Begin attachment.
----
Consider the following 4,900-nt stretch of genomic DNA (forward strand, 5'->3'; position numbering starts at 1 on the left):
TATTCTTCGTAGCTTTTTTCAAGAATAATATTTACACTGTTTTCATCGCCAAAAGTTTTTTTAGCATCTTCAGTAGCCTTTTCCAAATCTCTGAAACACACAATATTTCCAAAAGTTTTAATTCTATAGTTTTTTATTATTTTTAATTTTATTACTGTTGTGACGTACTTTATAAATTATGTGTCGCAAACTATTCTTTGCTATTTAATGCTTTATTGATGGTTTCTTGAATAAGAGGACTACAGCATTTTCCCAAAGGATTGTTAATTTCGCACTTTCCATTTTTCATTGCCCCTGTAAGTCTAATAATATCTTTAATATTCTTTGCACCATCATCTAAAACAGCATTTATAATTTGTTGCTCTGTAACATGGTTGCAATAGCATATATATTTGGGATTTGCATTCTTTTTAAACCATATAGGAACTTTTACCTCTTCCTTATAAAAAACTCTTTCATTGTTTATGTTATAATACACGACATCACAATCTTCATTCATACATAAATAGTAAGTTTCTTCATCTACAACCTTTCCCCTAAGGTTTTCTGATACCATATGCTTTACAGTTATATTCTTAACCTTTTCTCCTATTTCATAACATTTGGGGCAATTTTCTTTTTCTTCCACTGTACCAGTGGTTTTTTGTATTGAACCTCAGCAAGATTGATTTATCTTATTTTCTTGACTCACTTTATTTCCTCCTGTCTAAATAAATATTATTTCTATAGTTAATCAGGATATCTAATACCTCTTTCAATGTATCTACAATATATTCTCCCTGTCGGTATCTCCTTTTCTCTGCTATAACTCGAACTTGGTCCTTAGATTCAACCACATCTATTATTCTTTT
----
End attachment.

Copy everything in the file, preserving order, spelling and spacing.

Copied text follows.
Consider the following 4,900-nt stretch of genomic DNA (forward strand, 5'->3'; position numbering starts at 1 on the left):
TATTCTTCGTAGCTTTTTTCAAGAATAATATTTACACTGTTTTCATCGCCAAAAGTTTTTTTAGCATCTTCAGTAGCCTTTTCCAAATCTCTGAAACACACAATATTTCCAAAAGTTTTAATTCTATAGTTTTTTATTATTTTTAATTTTATTACTGTTGTGACGTACTTTATAAATTATGTGTCGCAAACTATTCTTTGCTATTTAATGCTTTATTGATGGTTTCTTGAATAAGAGGACTACAGCATTTTCCCAAAGGATTGTTAATTTCGCACTTTCCATTTTTCATTGCCCCTGTAAGTCTAATAATATCTTTAATATTCTTTGCACCATCATCTAAAACAGCATTTATAATTTGTTGCTCTGTAACATGGTTGCAATAGCATATATATTTGGGATTTGCATTCTTTTTAAACCATATAGGAACTTTTACCTCTTCCTTATAAAAAACTCTTTCATTGTTTATGTTATAATACACGACATCACAATCTTCATTCATACATAAATAGTAAGTTTCTTCATCTACAACCTTTCCCCTAAGGTTTTCTGATACCATATGCTTTACAGTTATATTCTTAACCTTTTCTCCTATTTCATAACATTTGGGGCAATTTTCTTTTTCTTCCACTGTACCAGTGGTTTTTTGTATTGAACCTCAGCAAGATTGATTTATCTTATTTTCTTGACTCACTTTATTTCCTCCTGTCTAAATAAATATTATTTCTATAGTTAATCAGGATATCTAATACCTCTTTCAATGTATCTACAATATATTCTCCCTGTCGGTATCTCCTTTTCTCTGCTATAACTCGAACTTGGTCCTTAGATTCAACCACATCTATTATTCTTTT